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Meet our new colleague Letty ten Harkel: ‘I am interested in what happens when different cultures come together’

In August 2022 we welcome our new colleague Dr Letty ten Harkel as Assistant Professor in Roman and Post-Roman Archaeology. For the past ten years she has built up an impressive track record in the School of Archaeology at the University of Oxford. Read the interview about her background and research interests.

Letty ten Harkel

Viking settlements

Before ending up in Oxford, Ten Harkel got her first degree in Medieval Studies in Utrecht, specializing in medieval history and Old English. ‘After a year as visiting student at Cambridge, I opted for an MA course in Medieval Archaeology in York. I then worked in developer-funded archaeology in Cambridge, excavating many prehistoric, Roman and later sites, before doing my PhD at Sheffield from 2006. My focus was on Viking settlements in England, but I also remained involved in other projects.’ Here she cemented her interest in what happens when people from different cultures come together. ‘This is a common strand in all of my research, all the way to the present day, including how we as archaeologists deal with colonial heritage.’

Massive projects

The past ten years saw Ten Harkel working in a wide array of projects in Oxford. ‘One of these was the English Landscapes and Identities (EngLaId) project, led by Chris Gosden. The aim of this project was to analyse long-term patterns in archaeological data from the middle Bronze Age to the end of the early medieval period.’ In this massive project a large team handled some 900,000 records to visualize patterns in the landscape. ‘We also sifted through several centuries of archaeological research. An important part of this project was the metadata analytical side.’

Another project Ten Harkel is involved in is the Endangered Archaeology in the Middle East and North Africa (EAMENA) project, a collaboration between the universities of Oxford, Leicester and Durham. ‘For this we mostly use Google Earth and other satellite imagery, as well as some limited ground survey.’ She laughs. ‘It has a ridiculously large coverage: some 20 countries and many relationships with national and international stakeholders.’ In addition to these large projects, Ten Harkel managed to keep some independent projects alive. ‘I’m still building on my PhD subject: the early medieval archaeology of the North Sea region.’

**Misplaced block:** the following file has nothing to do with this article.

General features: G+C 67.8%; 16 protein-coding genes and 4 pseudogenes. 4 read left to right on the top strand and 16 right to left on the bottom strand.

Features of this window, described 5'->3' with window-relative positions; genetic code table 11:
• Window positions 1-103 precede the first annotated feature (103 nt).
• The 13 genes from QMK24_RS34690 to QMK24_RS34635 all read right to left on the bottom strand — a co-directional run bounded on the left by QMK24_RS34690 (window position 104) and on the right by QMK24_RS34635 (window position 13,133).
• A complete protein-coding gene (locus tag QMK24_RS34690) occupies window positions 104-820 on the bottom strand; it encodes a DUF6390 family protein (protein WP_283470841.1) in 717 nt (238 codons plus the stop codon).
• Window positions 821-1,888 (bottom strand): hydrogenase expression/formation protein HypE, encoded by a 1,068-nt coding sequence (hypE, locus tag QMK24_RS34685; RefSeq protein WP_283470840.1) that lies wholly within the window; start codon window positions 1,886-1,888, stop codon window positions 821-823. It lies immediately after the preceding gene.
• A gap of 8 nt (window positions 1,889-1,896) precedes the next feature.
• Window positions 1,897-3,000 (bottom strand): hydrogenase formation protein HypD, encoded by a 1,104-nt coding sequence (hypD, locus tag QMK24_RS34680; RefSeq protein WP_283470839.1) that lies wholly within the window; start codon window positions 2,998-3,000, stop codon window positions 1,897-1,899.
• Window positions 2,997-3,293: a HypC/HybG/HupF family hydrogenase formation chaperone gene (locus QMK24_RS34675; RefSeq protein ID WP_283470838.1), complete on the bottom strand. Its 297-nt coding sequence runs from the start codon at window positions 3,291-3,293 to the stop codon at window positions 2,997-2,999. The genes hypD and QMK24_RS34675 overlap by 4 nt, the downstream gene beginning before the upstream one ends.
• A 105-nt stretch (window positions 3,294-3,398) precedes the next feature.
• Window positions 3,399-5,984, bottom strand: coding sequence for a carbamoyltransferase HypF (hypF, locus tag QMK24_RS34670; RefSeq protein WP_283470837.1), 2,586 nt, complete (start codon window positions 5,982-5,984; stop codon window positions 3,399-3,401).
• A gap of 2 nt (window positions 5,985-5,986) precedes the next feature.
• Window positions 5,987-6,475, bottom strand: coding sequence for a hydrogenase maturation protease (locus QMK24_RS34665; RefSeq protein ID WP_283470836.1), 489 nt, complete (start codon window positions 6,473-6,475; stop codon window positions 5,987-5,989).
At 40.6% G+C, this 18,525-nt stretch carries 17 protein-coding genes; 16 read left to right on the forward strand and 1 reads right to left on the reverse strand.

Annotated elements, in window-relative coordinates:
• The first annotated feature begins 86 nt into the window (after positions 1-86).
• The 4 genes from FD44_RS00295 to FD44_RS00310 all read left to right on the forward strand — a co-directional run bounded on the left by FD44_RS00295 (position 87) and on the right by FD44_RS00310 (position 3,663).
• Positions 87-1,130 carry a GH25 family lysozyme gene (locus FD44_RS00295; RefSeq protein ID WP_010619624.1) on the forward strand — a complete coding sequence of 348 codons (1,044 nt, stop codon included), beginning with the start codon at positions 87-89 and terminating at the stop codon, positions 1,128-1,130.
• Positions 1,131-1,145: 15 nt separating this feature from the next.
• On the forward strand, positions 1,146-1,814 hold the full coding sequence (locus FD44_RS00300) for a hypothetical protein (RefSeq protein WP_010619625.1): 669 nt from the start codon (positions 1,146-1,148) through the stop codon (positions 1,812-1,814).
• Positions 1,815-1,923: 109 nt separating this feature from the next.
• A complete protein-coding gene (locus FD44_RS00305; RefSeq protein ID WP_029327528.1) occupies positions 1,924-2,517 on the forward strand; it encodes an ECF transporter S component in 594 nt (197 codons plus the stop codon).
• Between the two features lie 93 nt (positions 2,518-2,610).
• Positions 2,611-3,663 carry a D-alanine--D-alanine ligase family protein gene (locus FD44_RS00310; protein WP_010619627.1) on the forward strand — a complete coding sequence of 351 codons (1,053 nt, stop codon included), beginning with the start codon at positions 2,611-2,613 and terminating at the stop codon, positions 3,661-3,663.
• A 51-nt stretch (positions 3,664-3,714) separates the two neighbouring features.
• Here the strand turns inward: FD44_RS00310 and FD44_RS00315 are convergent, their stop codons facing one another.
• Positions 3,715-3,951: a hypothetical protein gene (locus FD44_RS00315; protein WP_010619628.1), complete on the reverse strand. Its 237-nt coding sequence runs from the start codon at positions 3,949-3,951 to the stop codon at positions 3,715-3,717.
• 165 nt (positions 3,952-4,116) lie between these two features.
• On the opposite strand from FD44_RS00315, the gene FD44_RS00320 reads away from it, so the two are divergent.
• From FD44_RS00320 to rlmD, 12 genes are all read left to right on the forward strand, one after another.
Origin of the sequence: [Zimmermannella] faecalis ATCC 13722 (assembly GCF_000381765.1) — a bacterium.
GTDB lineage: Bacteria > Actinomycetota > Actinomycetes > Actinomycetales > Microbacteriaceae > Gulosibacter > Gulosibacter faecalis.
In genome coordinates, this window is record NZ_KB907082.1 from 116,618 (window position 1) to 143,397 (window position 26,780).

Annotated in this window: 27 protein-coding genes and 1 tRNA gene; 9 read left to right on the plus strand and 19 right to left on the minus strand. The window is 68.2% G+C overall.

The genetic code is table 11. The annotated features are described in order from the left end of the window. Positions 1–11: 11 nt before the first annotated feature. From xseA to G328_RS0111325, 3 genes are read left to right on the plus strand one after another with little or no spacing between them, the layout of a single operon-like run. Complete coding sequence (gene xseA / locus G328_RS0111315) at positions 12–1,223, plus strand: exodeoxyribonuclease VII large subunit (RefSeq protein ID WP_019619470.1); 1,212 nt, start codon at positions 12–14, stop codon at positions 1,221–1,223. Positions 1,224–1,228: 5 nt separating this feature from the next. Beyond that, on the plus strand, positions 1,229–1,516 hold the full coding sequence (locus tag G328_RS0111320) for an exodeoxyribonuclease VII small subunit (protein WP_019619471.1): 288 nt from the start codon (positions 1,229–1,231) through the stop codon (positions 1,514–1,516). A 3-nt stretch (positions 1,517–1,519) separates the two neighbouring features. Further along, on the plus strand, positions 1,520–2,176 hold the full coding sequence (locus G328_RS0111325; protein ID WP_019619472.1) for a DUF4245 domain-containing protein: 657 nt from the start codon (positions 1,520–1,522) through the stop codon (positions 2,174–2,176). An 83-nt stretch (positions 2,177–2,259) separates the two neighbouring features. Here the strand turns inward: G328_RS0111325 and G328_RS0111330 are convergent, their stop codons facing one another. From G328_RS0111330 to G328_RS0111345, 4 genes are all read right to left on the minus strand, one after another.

A wide scope of time and space

It would not come as a surprise that Ten Harkel is interested in a study field as broad as Roman and Post-Roman archaeology in the first millennium AD. ‘Both the longue-durée aspect as well as the wide regional scope fit well with my background. This certainly drew me to apply.’ The position will allow her to continue several of her endeavours. ‘I am in the process of setting up a collaborative project with a colleague on long-term landscape use in the Sinai. Another project that I would like to revive is an archaeological study of the ancient port site of El Mina, in Lebanon.’ She also plans to continue building on her North Sea research, and is keen to add more of the European side of the Mediterranean to her portfolio.

Letty ten Harkel on fieldwork in Lebanon


First of all, Ten Harkel is going to focus on teaching. ‘In the first year we have agreed to cement my teaching. Then I will work towards launching a fieldwork training campaign, possibly in the western Mediterranean.’ Large-scale approaches will remain an important part of Ten Harkel’s frame of reference. ‘Not only the contacts between different cultures, but also the transitions of different time periods hold my interest. So this is something that will come back in everything I do.’


Ten Harkel will be embedded in the department of World Archaeology. ‘Joanita Vroom will be my manager, so I have already been in touch with her quite a bit, and with Joanne Mol about teaching. In the coming academic year I will teach different courses together with Peter Akkermans and Quentin Bourgeois.’ On a research level, she already has many connections at the Faculty. ‘I know the Rural Riches team, and various other people in the Faculty as a result of the different projects I have been involved in. I am very much looking forward to meeting more people to discuss possible future collaborative projects.’

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